Was there anyone who has inspired or mentored you in your career? Yes, one of the big reasons I made the transition to cyber security had to do with the CISO that we had at the time – Joel Fulton. Having the opportunity to work for him, supporting his efforts to build the cyber security team and establish the cyber security capabilities for a hyper growth SaaS company, was incredible. I can’t overstate how valuable that experience was and I still lean on his coaching and guidance to this day.

What do you feel is the most important aspect of your job? Ensuring my business partners have an accurate understanding of our current security posture and how that security posture supports their business objectives. Nothing is more critical than positioning an organisation's security posture with business leaders and having them participate in the decisions that impact the level of security required to meet their business objectives.

What metrics or KPIs do you use to measure security effectiveness? When representing the security posture we use the NIST control framework and we establish KPI’s with targeted service levels that measure the effectiveness of the security controls. In addition, we measure cyber risk by likelihood * impact. In that risk formula, instead of assessing the “likelihood” of a breach (or of a control failure) we assess the likelihood that the impact will be realised in the next 12 months. This approach puts the risk rating in a business context that makes it easier for business owners to make prioritisation decisions and recognise their risk tolerance.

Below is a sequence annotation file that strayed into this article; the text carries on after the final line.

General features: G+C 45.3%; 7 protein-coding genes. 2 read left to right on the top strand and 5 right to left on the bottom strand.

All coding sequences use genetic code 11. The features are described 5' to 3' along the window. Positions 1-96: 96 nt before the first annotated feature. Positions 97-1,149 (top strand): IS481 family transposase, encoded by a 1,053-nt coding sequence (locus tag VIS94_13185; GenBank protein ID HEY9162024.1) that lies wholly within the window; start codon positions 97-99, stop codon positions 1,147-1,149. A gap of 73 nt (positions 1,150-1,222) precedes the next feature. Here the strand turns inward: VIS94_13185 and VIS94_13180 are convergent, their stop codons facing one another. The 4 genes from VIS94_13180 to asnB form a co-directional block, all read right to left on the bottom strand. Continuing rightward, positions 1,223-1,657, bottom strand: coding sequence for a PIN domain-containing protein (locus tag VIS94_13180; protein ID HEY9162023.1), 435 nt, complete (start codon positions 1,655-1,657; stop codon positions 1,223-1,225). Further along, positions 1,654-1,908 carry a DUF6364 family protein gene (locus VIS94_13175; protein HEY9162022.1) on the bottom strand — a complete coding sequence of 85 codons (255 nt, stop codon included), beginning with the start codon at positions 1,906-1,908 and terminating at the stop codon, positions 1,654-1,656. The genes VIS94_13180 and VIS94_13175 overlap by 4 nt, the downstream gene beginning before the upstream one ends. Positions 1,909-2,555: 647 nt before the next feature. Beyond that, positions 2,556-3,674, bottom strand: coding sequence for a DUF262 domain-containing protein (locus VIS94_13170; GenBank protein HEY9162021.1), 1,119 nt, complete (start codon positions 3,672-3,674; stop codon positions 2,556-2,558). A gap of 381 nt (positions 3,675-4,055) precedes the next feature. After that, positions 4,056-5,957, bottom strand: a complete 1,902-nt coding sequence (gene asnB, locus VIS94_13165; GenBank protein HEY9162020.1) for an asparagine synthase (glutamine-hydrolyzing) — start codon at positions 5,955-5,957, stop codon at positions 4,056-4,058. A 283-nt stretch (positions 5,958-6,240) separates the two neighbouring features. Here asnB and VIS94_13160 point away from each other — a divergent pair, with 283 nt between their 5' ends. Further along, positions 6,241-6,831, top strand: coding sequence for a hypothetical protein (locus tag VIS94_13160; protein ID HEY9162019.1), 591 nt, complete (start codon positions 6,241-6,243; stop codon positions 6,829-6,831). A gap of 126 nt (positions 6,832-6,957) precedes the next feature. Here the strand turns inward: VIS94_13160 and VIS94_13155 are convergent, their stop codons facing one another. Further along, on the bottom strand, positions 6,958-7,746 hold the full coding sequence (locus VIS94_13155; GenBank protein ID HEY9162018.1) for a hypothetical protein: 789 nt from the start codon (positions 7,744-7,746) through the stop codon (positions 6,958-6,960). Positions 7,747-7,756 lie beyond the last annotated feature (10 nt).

Is the security skills shortage affecting your organisation? What roles or skills are you finding the most difficult to fill? We have been fortunate enough to continue to grow our security team and ensure we have the right talent with the right skill sets to get the job done. However, I do believe there is a trend emerging that directly ties into this question. I think today, many organisations are finding that there is a lack of collaboration between the IT and security teams. While one group may be focused on things like prevention, the other group may be focused on backup and recovery. But, in an ideal setting, a holistic security strategy includes elements of both. In my role, I lead both security and IT and look for qualified talent that can collaborate effectively and, in turn, help the company continue to enhance its overall security posture.